For many composers, inspiration can come from where they never considered looking—until they did. Brooklyn-based saxophonist, flute player, composer and band leader Anna Webber pulls and interprets inspiration from curious places—including microtonal sounds on YouTube.
As a composer and multi-instrumentalist, Webber busies herself juggling multiple solo-led and co-led projects at once. Her forthcoming release, Clockwise (Pi Recordings, 2019), represents her fifth as a solo leader, and combines her appetite for research with her artistic tendency toward individualism and exploration.
The Jazz Galley: You have such a strong voice as a composer. You seem to create new sounds from existing instruments and existing combinations of instruments that feel, texturally, very meaty. Where does instrumentation fit within your identity as a composer?
Anna Webber: That’s a really good question, and it definitely does. Kind of early on in my composition development, I decided I didn’t want to use the instruments always in the traditional way. Kryptonite to me compositionally is having the saxophone always be the melodic instrument and the bass always be the bass instrument. It’s like there’s these roles that are super easy to relegate instruments to—and obviously there’s a lot of music that I really love that does that, but I try to avoid it as a writer.
TJG: Strong word, relegate.
AW: I think it’s true, and I think a lot of people just do it without thinking about it: “Yeah, well I have this melody and this instrument.” And my whole thing has always just been to not have the instruments in their traditional roles. When I’m writing a specific piece, I make lists of all the different combinatorial possibilities of orchestration—solos, trios, duos—and then try to use all of those. So I think just being hyperaware of orchestration is something that drives me.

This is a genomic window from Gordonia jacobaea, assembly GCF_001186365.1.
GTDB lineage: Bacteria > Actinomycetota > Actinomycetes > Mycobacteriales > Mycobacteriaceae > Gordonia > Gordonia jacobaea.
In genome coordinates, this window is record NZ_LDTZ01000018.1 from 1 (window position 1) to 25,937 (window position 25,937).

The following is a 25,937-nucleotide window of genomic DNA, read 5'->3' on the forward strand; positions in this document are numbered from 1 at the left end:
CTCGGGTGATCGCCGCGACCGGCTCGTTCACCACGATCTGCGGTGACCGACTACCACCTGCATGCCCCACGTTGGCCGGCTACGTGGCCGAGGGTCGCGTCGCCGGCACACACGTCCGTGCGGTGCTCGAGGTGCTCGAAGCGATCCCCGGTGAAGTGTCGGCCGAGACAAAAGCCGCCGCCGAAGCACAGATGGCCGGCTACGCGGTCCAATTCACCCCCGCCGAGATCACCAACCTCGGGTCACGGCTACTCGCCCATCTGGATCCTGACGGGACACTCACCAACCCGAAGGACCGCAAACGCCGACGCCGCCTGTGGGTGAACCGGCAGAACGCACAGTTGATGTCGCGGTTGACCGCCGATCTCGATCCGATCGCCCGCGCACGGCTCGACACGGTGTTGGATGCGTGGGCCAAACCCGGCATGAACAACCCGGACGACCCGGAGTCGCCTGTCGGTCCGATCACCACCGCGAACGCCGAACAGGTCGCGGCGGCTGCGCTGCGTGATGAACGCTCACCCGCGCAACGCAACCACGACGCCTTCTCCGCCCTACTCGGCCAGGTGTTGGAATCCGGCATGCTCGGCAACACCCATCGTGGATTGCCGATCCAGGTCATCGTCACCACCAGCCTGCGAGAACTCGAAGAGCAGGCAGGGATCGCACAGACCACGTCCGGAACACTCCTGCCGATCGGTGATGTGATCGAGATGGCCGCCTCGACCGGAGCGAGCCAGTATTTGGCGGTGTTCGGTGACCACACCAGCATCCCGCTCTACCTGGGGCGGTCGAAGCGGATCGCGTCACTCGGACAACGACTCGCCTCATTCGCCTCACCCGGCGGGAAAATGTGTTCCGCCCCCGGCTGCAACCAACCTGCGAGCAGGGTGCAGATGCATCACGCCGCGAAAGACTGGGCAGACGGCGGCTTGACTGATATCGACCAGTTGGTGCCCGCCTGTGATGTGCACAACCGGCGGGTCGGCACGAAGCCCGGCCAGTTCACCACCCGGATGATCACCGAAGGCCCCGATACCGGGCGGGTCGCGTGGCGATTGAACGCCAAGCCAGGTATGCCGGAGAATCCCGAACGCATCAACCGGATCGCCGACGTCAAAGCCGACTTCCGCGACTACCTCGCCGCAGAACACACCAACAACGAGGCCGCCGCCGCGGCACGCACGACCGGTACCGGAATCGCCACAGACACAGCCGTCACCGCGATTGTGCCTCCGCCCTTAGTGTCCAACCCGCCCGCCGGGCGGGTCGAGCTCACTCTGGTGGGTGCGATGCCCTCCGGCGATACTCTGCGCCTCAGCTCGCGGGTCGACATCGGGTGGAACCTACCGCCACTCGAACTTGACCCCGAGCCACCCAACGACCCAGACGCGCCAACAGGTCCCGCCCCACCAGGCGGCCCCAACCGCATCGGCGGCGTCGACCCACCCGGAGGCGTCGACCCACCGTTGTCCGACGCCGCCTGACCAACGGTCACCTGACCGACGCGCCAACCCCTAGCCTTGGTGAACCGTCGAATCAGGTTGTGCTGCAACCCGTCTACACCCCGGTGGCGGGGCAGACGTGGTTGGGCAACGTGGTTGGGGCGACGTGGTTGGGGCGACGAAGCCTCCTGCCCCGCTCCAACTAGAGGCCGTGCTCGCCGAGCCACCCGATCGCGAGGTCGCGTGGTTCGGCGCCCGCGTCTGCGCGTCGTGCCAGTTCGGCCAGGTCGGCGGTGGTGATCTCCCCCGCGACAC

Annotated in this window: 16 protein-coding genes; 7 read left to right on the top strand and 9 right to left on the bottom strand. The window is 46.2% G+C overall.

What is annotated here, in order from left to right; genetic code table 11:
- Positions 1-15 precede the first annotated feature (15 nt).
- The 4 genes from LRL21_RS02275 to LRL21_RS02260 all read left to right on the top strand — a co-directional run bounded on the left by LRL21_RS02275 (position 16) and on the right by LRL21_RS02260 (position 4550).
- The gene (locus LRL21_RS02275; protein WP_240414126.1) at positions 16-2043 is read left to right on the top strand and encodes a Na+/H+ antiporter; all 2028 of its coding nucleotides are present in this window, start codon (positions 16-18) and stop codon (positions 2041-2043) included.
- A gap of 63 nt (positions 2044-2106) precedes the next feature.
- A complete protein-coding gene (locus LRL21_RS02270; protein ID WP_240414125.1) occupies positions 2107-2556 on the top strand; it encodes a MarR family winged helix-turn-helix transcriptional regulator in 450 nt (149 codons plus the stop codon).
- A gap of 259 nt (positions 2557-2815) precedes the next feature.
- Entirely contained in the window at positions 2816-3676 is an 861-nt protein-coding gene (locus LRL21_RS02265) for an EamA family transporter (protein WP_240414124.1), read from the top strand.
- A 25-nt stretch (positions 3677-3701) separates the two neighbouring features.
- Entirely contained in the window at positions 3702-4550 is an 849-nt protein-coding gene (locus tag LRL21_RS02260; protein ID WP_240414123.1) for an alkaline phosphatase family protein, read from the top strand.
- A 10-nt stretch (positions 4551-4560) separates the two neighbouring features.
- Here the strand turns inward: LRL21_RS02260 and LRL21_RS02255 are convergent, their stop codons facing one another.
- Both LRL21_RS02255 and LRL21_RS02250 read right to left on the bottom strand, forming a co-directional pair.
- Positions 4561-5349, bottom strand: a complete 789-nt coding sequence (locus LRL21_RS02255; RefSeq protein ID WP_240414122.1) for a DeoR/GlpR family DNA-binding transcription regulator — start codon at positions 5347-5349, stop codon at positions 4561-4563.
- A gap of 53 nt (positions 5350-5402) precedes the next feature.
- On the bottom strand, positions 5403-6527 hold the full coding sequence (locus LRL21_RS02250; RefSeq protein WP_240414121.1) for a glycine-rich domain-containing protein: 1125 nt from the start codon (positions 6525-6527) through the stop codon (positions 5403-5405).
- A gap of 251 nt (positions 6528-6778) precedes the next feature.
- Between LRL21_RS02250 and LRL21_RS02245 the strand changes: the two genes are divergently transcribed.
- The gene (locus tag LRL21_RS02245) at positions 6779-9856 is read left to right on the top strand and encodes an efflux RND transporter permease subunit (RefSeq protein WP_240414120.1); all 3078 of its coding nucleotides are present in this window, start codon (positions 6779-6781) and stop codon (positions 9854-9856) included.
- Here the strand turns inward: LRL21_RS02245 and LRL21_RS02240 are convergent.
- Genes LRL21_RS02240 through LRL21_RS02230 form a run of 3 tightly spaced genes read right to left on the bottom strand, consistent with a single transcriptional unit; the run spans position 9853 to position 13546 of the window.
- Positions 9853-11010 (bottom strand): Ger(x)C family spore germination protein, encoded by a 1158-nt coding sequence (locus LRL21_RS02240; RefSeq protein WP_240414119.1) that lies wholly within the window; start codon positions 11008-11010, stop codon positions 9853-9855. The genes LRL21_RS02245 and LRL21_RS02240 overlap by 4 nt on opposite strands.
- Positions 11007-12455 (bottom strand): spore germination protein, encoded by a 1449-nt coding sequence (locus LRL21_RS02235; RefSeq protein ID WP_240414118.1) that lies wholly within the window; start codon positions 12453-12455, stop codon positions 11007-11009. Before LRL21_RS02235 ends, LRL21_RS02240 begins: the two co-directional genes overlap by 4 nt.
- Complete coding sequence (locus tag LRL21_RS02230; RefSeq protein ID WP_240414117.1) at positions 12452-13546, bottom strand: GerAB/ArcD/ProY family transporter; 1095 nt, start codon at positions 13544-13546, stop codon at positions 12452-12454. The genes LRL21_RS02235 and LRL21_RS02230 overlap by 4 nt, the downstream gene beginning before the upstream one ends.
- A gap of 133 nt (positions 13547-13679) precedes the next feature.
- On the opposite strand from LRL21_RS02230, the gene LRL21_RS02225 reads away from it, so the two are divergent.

TJG: Did you study traditional orchestration?
AW: No, never. Compositionally, I wouldn’t say I’m self-taught, but my composition background is a little scrappy. I did performance degrees in my undergrad and master’s, and then I did a one-year master’s program in Berlin where I studied with John Hollenbeck. So I had already been writing a lot of music and John really helped me; he’s someone that I consider a mentor as well as a friend and colleague at this point.
I think that the way jazz is taught, from a composition standpoint to performers in school, is relatively scrappy anyway. There’s not a lot of going through traditional orchestration, aside from, “Here’s how you orchestrate saxes for a saxophone soli in a big band.” Whenever I write for an instrument that I’m not familiar with, I read a lot about that instrument and try to figure out exactly how it sounds, how it works, what the good registers are, how hard it is to do certain things on the instrument. And I think all of that stuff contributes to the orchestrational techniques that I end up using.
Stemming from the [philosophy that] I don’t want to have instruments in their traditional roles—or if I do, it’s not like that’s the role they’re in for the whole piece—the thing that I’ve come to a little bit more recently is trying to use sound and timbre as organizing forces that are as important as harmony, rhythm, melody in my music. So when I’m beginning a piece, [I try] to think about timbre first and use that in the pre-compositional way that I would use any of those other elements.